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Core Sound 20 Mark III #3 "Skeena"


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4 hours ago, AmosSwogger said:

I'm impressed with how quickly you repaired the boat and got back out sailing. 

 

What are your thoughts on making the hatch on the storage area just fwd of the berths watertight?

I didn't have any trouble with the boat wanting to sink. It may have been interesting to see  what would have happened if the hatch board was in. I think the only benefit having that forward hatch watertight was just less wet stuff.

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The weather here has been very lousy. I don't have the boat waterproof enough to leave outside, so work has been a bit slowed because I need to roll it out of my garage to put the masts up. But my dum

Ironically I just got the mail. I was surprised to find this letter, hat, sticker and copy of the magazine from WB   What is really neat is that the had has embroidered the issue Skeen

Chick, now that is funny......you will probably build another boat before I finish!

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On 12/12/2020 at 7:24 AM, Chick Ludwig said:

WAY back when I first married my wife, she bought me a little used day sailor for a wedding gift, and I bought her a washing machine.


To be fair, Chick, since in December I picked up my materials from B&B to build Joe (15 foot ski-boat) at about the same time as I bought a new Kitchen Aid double-oven stove for our kitchen, my wife and I decided those two things would be our only Christmas presents to each other this year 🙂.   (Course, I don’t think our exchange sounds nearly as funny as your story.)

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On 12/23/2020 at 7:49 AM, AmosSwogger said:

Well deserved press.  Congratulations.  I'm not subscribed to WB; please post a picture when you get a chance Steve.


My daughter gifted me with a new one-year Wooden Boat subscription a few days ago... a new reading venture for me. It hasn’t come yet but I’m looking forward to seeing Skeena.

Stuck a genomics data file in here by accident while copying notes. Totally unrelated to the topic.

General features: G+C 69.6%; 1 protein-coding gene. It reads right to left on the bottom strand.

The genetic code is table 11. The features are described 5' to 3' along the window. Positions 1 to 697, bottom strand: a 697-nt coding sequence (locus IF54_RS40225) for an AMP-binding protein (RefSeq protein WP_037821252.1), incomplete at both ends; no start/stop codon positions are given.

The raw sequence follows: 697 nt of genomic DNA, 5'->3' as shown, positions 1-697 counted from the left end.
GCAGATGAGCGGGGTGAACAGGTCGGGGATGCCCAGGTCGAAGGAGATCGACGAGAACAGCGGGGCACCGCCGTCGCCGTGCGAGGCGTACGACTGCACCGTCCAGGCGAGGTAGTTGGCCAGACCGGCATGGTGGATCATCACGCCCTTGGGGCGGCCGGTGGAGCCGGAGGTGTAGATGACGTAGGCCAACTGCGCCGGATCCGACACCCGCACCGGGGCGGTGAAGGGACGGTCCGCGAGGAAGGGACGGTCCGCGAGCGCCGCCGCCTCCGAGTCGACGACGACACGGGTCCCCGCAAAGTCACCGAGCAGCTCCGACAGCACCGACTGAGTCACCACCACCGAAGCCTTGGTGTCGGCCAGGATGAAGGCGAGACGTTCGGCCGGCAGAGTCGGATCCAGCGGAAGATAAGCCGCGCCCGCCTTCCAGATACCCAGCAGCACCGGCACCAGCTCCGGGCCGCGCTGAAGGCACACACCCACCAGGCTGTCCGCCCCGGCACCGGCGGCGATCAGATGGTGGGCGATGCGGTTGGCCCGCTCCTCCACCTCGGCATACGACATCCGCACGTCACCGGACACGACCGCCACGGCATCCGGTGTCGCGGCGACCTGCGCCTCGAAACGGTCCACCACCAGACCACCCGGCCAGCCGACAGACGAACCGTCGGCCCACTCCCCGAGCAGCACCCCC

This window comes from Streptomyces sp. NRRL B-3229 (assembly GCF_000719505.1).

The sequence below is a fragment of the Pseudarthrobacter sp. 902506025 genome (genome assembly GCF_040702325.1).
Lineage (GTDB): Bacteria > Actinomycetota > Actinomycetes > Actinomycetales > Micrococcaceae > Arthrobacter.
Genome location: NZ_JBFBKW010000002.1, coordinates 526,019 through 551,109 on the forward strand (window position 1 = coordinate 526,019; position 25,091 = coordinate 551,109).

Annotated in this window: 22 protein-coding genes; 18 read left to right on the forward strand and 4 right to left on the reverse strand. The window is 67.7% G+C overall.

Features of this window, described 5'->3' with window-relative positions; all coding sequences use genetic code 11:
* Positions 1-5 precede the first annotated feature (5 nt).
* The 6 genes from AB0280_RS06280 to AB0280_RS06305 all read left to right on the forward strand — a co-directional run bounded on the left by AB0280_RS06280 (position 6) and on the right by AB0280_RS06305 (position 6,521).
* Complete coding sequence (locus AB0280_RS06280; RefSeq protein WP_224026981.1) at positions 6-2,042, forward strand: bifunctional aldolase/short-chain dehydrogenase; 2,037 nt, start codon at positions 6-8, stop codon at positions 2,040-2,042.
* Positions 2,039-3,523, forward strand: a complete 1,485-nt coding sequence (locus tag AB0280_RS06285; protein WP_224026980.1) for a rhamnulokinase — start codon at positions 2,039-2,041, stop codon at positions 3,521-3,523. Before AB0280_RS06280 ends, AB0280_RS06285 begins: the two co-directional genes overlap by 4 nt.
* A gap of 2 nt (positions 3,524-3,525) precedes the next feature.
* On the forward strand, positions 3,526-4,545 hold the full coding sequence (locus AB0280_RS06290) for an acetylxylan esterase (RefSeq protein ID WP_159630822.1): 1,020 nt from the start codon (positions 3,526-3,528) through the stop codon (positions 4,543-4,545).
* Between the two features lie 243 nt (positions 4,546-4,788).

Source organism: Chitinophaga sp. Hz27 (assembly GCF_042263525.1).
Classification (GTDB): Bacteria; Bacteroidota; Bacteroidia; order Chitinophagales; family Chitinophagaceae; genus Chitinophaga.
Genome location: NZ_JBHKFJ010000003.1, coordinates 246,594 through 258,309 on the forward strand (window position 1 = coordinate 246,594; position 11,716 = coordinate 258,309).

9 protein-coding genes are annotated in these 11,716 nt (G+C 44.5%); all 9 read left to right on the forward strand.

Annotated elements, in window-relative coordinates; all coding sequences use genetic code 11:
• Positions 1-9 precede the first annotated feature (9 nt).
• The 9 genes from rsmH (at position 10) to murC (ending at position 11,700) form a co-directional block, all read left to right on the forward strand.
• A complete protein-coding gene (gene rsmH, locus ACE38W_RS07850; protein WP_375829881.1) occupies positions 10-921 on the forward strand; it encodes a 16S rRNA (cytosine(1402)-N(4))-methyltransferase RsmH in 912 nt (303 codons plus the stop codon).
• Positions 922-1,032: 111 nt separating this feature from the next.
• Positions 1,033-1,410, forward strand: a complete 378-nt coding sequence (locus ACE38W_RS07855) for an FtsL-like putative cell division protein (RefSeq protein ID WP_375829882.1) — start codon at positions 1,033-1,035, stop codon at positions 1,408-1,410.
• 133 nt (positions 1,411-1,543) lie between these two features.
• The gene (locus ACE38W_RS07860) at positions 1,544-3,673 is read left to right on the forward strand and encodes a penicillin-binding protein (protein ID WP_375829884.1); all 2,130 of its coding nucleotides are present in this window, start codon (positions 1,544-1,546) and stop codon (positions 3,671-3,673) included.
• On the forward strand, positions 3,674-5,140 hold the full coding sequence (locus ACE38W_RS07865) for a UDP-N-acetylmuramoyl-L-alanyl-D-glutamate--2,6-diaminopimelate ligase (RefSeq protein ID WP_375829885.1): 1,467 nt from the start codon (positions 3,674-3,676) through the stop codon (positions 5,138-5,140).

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15 hours ago, Thrillsbe said:

Hey, Steve— Congrats on making it into the January /February 2021 issue of Woodenboat Magazine, Launchings, page 84.  No mention of a capsize, though.  LOL

I haven't got my issue yet........celebrating my building skills, not my sailing skills!

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  • 1 month later...
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The sweet foam bumper Pete M gave me was cleaved right in two

Steve, I just re-read [more carefully] your historical note on the June capsize of “Skeena.”  And I recall being amazed that the CB cut right thru the hard foam bumper and continued right on to split the top of the CB housing.

 

However, after more consideration, it shouldn’t be quite so surprising.  Eighteen pounds of lead at the end of a 4’ leaver-arm, falling in an arc of 90 degrees, will concentrate a tremendous force (at the end of the arc) as it hits the foam bumper.  And, you probably tapered the trailing edge (of the CB and lead tip) to a fairly sharp edge.  That edge would hit the top of the CB housing like a falling guillotine.  No wonder it split.

 

I’D SUGGEST TO CORE SOUND BUILDERS an easy preventative measure: epoxy a 1/4” marine ply to the bottom of the foam bumper.  That would spread and absorb the impact, and in my opinion, prevent any damage by a falling CB.  The underside of the 1/4” ply should be fiberglassed to insure against it’s shattering.  Big impacts can also happen on highways caused by bridge grades not matching approaching road grades — a common highway problem.

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Pete, I totally agree and I like your suggestion. I am still disappointed in myself for capsizing, but I've done dumber things before and I'm filing that in the "live and learn" category. Since that incident back in June I added a better way to reef and worked to get more weight low.